Then, at the behest of new head football coach June Jones, the school entered an arrangement with Steinberg's California-based firm, Steinberg, Moorad & Dunn. Jones is a long-time friend and client of Steinberg, who was the inspiration for the character played by Tom Cruise in the movie "Jerry Maguire."
David Dunn, who has since broken away from the firm, negotiated Jones' initial five-year $320,000 base salary contract with UH in December of 1998.
Out-sourcing signage, advertising and broadcasting packages is a growing trend in college athletics. Texas Christian, Nevada-Las Vegas and Temple are among the schools that have recently signed with marketing firms.
At UH, the Steinberg deal has two components, consulting and marketing. The school has retained Steinberg as a consultant on a wide range of issues, including the feasibility of UH operating Aloha Stadium, identifying candidates for head coaching vacancies and evaluating potential conference affiliations as part of a five-year contract that pays $100,000 annually plus up to $12,000 in reimbursable travel expenses.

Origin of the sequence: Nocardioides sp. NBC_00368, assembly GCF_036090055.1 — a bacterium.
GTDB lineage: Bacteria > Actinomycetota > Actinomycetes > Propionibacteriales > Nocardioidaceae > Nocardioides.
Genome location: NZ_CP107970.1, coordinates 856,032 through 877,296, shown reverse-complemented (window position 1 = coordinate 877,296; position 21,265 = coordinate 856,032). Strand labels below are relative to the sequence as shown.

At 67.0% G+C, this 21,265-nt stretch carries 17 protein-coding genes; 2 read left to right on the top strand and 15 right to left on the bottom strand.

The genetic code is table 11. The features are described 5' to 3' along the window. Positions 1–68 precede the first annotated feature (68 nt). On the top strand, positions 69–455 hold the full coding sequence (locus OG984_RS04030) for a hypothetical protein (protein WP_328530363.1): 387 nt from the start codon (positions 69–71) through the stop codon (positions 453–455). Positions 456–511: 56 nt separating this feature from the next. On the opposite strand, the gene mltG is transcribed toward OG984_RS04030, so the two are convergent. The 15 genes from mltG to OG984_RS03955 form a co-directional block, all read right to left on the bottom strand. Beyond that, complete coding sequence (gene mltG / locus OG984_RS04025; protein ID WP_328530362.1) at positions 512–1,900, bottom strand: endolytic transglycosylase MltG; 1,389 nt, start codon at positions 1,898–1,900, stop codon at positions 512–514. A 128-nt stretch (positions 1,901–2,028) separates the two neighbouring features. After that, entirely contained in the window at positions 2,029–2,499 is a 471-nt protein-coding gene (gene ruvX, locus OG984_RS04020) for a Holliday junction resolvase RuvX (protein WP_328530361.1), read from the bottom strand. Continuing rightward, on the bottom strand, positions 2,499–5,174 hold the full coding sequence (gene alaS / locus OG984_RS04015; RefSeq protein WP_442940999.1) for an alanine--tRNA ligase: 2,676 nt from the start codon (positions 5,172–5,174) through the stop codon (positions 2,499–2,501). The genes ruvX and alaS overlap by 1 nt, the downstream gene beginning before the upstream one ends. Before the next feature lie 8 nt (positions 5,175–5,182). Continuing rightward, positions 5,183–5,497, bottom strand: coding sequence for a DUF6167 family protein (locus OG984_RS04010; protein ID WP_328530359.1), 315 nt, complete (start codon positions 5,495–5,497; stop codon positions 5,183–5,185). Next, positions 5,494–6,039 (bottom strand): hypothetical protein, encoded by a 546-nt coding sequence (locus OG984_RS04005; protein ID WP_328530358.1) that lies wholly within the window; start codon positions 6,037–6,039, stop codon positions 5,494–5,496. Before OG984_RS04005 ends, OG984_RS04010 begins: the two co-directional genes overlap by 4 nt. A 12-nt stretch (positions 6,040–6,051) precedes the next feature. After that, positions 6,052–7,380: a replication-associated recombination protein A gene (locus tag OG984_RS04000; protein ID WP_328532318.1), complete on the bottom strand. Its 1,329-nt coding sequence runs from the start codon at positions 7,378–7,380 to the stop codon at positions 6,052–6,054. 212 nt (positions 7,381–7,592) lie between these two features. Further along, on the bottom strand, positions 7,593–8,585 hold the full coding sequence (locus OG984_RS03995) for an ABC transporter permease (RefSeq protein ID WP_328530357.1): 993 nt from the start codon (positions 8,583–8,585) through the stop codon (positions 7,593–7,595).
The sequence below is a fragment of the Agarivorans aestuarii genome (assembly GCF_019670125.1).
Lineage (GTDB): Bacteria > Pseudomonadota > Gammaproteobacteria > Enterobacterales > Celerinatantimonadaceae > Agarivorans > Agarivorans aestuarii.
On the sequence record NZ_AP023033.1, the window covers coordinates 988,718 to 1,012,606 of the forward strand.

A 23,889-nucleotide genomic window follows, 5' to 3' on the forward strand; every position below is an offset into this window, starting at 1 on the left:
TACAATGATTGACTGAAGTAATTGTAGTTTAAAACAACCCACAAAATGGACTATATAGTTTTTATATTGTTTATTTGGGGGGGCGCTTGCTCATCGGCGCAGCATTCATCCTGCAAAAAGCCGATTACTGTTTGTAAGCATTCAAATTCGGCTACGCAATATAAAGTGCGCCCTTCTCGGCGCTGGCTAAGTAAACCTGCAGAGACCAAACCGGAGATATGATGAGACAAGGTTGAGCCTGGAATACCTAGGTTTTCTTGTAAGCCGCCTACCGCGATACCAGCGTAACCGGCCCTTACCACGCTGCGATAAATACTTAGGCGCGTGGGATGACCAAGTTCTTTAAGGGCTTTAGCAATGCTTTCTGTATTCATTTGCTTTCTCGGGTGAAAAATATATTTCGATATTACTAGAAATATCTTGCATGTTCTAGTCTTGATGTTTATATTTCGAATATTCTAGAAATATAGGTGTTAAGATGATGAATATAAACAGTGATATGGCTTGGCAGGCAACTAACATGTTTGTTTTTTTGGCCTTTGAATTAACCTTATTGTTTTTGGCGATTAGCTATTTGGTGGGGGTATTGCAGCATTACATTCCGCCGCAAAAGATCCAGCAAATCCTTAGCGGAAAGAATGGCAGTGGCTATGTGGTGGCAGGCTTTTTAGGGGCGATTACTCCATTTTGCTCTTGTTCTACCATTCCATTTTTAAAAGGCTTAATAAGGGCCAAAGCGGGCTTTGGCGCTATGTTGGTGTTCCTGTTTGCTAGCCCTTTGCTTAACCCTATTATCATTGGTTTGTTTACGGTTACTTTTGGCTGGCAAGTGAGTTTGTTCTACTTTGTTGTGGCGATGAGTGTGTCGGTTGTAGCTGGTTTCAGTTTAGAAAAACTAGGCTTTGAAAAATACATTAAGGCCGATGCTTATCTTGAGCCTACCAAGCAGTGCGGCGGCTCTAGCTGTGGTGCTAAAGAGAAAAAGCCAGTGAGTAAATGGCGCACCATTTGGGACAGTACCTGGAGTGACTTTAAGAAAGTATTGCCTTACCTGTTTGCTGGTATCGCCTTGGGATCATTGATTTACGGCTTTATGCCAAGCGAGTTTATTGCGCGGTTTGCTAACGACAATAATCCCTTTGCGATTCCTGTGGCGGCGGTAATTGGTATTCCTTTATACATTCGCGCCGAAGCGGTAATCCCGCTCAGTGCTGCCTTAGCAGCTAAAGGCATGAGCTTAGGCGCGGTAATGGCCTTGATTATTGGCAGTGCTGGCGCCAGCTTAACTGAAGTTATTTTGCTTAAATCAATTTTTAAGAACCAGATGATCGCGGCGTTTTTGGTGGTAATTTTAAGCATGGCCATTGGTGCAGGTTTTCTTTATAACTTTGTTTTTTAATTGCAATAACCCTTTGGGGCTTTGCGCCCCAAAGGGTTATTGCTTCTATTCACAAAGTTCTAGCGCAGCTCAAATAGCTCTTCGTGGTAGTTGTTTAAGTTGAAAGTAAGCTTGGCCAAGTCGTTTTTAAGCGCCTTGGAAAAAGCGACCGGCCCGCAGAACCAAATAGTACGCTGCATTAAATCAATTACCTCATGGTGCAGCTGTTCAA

Then, there is a marketing agreement that is renewable annually to develop and sell corporate sponsorships and advertising. For that, Steinberg's firm receives a flat $150,000 fee this year. UH assumes salaries and expenses for the four-member staff (three full time) up to $300,000.
Last year Steinberg got no flat fee but received 50 percent of revenues past the $750,000 marker and UH assumed $325,000 in salaries and expenses.
In the first year of the marketing agreement, Steinberg received approximately $225,000 and UH netted about $630,000, according to school officials.
UH officials have defended the terms of the arrangement saying the protocol in many agreements is to pay a flat 50 percent commission from the first dollar. For example, Donovan said San Jose State's agreement with Host Communications provides for a $75,000 fee plus 50 percent commission on all revenues generated.
Steinberg was not immediately available for comment.